June 4, 2019 / 7:01 AM / 4 months ago

Nikkei flat as trade woes, strong yen saps risk appetite; SoftBank Group falls

* SoftBank Group takes hefty negative points from Nikkei

* Some manufacturers gain after dropping sharply in May

* Casio Computer soars on share buyback announcement

By Ayai Tomisawa

TOKYO, June 4 (Reuters) - Japan’s Nikkei ended nearly flat in choppy trade on Tuesday as festering trade tensions and a stronger yen curbed risk appetite, while extended losses for index-heavy SoftBank Group added to the overall pressure on the market.

The Nikkei share average dropped 0.01% to 20,408.54, after in and out of positive territory.

Escalating trade tensions between the United States and China have sapped investor risk appetite and rattled financial markets in the past month. In Japan, the Nikkei has lost 8% since the beginning of May. Overnight, there was more downbeat news, with the Nasdaq sliding into correction mode as the index lost more than 10% from its May 3 closing record. U.S. factory activity also disappointed, with the U.S. Institute for Supply Management’s gauge of manufacturing activity unexpectedly falling in May to the weakest level in more than 2-1/2 years amid global trade tensions.

During Asian trade, the dollar stood 0.1% easier at 107.980 yen after brushing 107.860, its lowest since Jan. 10.

“There are negative catalysts filled in the market such as the poor U.S. ISM, the weak Nasdaq market and a rising yen,” said Takuya Takahashi, a strategist at Daiwa Securities.

But Takahashi said that sharp losses in manufacturers’ stocks over the past month triggered temporary short-covering.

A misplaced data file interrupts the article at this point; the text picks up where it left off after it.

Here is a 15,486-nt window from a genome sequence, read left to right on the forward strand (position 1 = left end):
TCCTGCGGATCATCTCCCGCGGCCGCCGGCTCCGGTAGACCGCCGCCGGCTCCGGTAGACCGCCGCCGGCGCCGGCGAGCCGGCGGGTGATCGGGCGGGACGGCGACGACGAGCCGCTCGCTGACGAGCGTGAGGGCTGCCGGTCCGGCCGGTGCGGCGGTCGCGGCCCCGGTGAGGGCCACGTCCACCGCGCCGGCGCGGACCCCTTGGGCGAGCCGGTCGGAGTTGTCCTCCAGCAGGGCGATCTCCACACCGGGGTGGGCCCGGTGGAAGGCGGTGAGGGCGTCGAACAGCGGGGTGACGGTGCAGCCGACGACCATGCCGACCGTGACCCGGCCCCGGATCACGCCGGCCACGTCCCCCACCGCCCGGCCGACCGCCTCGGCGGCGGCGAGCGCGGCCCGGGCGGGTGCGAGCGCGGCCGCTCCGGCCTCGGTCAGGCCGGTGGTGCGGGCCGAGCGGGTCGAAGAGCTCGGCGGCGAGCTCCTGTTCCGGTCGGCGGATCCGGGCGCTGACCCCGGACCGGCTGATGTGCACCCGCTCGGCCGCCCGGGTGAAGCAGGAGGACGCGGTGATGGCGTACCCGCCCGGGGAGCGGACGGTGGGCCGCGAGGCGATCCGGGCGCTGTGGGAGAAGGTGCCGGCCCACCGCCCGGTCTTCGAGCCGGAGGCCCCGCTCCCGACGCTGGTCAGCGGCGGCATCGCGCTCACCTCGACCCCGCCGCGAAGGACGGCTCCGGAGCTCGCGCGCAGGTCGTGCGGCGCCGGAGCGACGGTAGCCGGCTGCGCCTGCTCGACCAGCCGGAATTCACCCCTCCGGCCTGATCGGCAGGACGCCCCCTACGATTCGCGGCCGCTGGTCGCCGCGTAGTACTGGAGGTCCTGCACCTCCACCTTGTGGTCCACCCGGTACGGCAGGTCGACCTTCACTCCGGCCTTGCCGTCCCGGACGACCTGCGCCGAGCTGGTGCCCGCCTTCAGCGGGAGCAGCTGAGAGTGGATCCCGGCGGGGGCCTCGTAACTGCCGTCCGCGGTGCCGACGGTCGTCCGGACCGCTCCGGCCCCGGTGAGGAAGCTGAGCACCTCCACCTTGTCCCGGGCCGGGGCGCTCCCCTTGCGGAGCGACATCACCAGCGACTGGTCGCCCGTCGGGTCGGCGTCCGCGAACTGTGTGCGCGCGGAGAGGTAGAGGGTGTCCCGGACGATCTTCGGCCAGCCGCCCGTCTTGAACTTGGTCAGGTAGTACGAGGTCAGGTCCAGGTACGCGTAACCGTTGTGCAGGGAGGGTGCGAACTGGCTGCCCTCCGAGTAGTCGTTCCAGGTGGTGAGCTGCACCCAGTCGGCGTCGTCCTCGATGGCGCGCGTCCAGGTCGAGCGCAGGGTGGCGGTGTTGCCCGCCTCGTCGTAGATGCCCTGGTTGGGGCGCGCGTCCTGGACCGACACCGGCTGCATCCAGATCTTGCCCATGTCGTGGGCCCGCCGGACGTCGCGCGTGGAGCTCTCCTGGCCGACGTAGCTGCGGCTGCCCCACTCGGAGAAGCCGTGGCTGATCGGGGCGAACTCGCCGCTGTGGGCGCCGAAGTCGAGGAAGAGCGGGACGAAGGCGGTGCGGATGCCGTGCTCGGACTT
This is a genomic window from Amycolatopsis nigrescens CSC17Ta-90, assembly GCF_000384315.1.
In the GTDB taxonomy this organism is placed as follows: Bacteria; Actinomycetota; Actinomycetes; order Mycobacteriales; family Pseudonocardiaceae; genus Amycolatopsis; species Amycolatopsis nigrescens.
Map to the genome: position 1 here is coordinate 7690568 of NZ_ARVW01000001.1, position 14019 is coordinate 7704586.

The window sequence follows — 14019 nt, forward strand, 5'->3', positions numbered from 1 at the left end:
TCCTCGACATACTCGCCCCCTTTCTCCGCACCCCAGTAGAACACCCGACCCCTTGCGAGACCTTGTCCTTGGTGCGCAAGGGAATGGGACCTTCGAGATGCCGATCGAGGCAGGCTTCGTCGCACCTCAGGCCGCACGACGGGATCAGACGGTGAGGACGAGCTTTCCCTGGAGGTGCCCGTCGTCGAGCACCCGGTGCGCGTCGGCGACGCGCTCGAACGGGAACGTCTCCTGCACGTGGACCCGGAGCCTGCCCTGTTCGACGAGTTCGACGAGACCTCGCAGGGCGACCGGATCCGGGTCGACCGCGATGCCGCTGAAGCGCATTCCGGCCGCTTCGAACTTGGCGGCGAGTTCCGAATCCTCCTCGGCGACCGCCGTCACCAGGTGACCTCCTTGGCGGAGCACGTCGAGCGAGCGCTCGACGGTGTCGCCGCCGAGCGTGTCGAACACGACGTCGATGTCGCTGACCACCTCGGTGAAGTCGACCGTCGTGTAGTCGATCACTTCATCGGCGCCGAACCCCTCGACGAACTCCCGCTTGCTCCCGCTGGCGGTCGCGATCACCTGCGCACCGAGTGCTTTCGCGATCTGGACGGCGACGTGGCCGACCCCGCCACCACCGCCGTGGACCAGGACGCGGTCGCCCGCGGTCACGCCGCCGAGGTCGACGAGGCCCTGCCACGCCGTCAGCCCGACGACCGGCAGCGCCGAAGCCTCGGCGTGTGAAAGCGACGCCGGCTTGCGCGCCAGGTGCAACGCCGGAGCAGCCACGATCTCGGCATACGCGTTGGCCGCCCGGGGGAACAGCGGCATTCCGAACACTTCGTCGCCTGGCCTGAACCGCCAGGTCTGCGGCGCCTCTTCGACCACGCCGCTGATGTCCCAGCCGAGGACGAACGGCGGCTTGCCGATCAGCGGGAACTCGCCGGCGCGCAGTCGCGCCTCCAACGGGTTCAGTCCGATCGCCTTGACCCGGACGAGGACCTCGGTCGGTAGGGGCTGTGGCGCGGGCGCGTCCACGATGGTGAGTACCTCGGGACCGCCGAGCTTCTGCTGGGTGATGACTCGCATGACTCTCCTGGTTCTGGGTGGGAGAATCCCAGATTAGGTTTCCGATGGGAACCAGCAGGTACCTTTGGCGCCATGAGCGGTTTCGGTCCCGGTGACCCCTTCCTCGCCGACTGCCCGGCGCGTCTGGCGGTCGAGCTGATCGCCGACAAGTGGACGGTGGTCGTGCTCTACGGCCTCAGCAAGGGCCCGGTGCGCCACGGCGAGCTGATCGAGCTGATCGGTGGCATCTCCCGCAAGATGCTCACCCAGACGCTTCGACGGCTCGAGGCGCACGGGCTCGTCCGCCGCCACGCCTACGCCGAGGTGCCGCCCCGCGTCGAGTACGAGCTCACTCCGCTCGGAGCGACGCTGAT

Fanuc Corp rose 2.2% after dropping 12% over the past month, while Tokyo Electron gained 3.2% after shedding 15%.

A drop in the U.S. technology sector overnight chilled investor sentiment, dragging down SoftBank Group Corp by 3.3%. The stock took a hefty negative 35 points off from the Nikkei, with traders citing concerns about the profitability of its tech-focused Vision Fund.

“Investors are starting to question the Vision Fund’s investment performance. They are questioning technology companies’ valuations whose sales are soaring but not the profitability,” said Makoto Kikuchi, the chief executive of Myojo Asset Management.

SoftBank Group stock tumbled 6.2% on Monday after the Wall Street Journal reported that the company’s bid to raise a second mega fund has met with a chilly reception from some of the world’s biggest money managers.

Ono Pharmaceutical dropped 2.3% after Kyodo news reported that Japan’s health ministry warned that taking the company’s cancer treatment Opdivo or Merck & Co’s Keytruda, marketed by MSD in Japan, carried the risk of serious side effects.

Casio Computer surged 1.7% after the company said that it will buy back up to 5 billion yen of its own shares.

The broader Topix added 0.01% to 1,499.09. (Editing by Shri Navaratnam & SImon Cameron-Moore)

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